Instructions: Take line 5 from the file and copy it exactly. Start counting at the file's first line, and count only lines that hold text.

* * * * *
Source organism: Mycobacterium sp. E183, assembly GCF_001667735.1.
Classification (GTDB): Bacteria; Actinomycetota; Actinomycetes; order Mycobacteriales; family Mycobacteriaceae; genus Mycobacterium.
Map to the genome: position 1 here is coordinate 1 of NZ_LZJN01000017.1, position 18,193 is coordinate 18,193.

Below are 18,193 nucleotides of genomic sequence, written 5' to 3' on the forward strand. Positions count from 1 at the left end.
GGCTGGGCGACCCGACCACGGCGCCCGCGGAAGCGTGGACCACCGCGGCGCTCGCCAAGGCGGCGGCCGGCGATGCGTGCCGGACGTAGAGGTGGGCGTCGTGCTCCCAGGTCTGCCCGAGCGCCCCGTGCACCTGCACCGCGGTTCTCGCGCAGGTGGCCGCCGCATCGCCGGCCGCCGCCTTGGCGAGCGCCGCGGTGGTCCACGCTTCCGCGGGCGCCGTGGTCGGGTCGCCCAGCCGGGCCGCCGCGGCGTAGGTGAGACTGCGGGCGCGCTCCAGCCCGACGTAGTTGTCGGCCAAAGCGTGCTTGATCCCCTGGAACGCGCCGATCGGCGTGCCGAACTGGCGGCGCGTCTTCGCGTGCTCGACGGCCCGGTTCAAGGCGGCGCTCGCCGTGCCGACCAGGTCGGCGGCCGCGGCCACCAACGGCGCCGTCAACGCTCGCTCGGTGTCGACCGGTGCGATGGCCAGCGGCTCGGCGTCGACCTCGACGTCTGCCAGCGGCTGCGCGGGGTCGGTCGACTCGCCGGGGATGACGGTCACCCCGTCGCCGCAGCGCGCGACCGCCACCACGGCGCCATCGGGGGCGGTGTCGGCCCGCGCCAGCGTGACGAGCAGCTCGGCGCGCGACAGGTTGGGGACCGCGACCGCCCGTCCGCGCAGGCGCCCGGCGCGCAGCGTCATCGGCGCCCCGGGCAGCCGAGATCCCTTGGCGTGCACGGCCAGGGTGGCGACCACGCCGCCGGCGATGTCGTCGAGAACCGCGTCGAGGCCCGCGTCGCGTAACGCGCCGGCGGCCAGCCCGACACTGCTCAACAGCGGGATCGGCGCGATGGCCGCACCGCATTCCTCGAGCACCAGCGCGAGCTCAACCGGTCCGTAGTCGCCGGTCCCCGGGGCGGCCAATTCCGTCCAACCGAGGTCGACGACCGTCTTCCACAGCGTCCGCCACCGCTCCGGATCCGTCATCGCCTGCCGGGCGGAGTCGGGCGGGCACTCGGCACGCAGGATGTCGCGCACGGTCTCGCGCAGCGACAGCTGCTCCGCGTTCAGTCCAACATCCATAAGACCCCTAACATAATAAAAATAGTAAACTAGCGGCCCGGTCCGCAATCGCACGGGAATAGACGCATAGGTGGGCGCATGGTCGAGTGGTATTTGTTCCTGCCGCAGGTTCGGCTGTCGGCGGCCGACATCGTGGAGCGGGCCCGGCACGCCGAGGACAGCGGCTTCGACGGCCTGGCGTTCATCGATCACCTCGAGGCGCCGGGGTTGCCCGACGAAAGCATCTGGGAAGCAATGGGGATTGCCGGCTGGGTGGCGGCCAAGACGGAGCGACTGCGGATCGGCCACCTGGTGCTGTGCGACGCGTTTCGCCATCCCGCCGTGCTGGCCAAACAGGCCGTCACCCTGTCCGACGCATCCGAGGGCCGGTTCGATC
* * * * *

GGCTGGGCGACCCGACCACGGCGCCCGCGGAAGCGTGGACCACCGCGGCGCTCGCCAAGGCGGCGGCCGGCGATGCGTGCCGGACGTAGAGGTGGGCGTCGTGCTCCCAGGTCTGCCCGAGCGCCCCGTGCACCTGCACCGCGGTTCTCGCGCAGGTGGCCGCCGCATCGCCGGCCGCCGCCTTGGCGAGCGCCGCGGTGGTCCACGCTTCCGCGGGCGCCGTGGTCGGGTCGCCCAGCCGGGCCGCCGCGGCGTAGGTGAGACTGCGGGCGCGCTCCAGCCCGACGTAGTTGTCGGCCAAAGCGTGCTTGATCCCCTGGAACGCGCCGATCGGCGTGCCGAACTGGCGGCGCGTCTTCGCGTGCTCGACGGCCCGGTTCAAGGCGGCGCTCGCCGTGCCGACCAGGTCGGCGGCCGCGGCCACCAACGGCGCCGTCAACGCTCGCTCGGTGTCGACCGGTGCGATGGCCAGCGGCTCGGCGTCGACCTCGACGTCTGCCAGCGGCTGCGCGGGGTCGGTCGACTCGCCGGGGATGACGGTCACCCCGTCGCCGCAGCGCGCGACCGCCACCACGGCGCCATCGGGGGCGGTGTCGGCCCGCGCCAGCGTGACGAGCAGCTCGGCGCGCGACAGGTTGGGGACCGCGACCGCCCGTCCGCGCAGGCGCCCGGCGCGCAGCGTCATCGGCGCCCCGGGCAGCCGAGATCCCTTGGCGTGCACGGCCAGGGTGGCGACCACGCCGCCGGCGATGTCGTCGAGAACCGCGTCGAGGCCCGCGTCGCGTAACGCGCCGGCGGCCAGCCCGACACTGCTCAACAGCGGGATCGGCGCGATGGCCGCACCGCATTCCTCGAGCACCAGCGCGAGCTCAACCGGTCCGTAGTCGCCGGTCCCCGGGGCGGCCAATTCCGTCCAACCGAGGTCGACGACCGTCTTCCACAGCGTCCGCCACCGCTCCGGATCCGTCATCGCCTGCCGGGCGGAGTCGGGCGGGCACTCGGCACGCAGGATGTCGCGCACGGTCTCGCGCAGCGACAGCTGCTCCGCGTTCAGTCCAACATCCATAAGACCCCTAACATAATAAAAATAGTAAACTAGCGGCCCGGTCCGCAATCGCACGGGAATAGACGCATAGGTGGGCGCATGGTCGAGTGGTATTTGTTCCTGCCGCAGGTTCGGCTGTCGGCGGCCGACATCGTGGAGCGGGCCCGGCACGCCGAGGACAGCGGCTTCGACGGCCTGGCGTTCATCGATCACCTCGAGGCGCCGGGGTTGCCCGACGAAAGCATCTGGGAAGCAATGGGGATTGCCGGCTGGGTGGCGGCCAAGACGGAGCGACTGCGGATCGGCCACCTGGTGCTGTGCGACGCGTTTCGCCATCCCGCCGTGCTGGCCAAACAGGCCGTCACCCTGTCCGACGCATCCGAGGGCCGGTTCGATC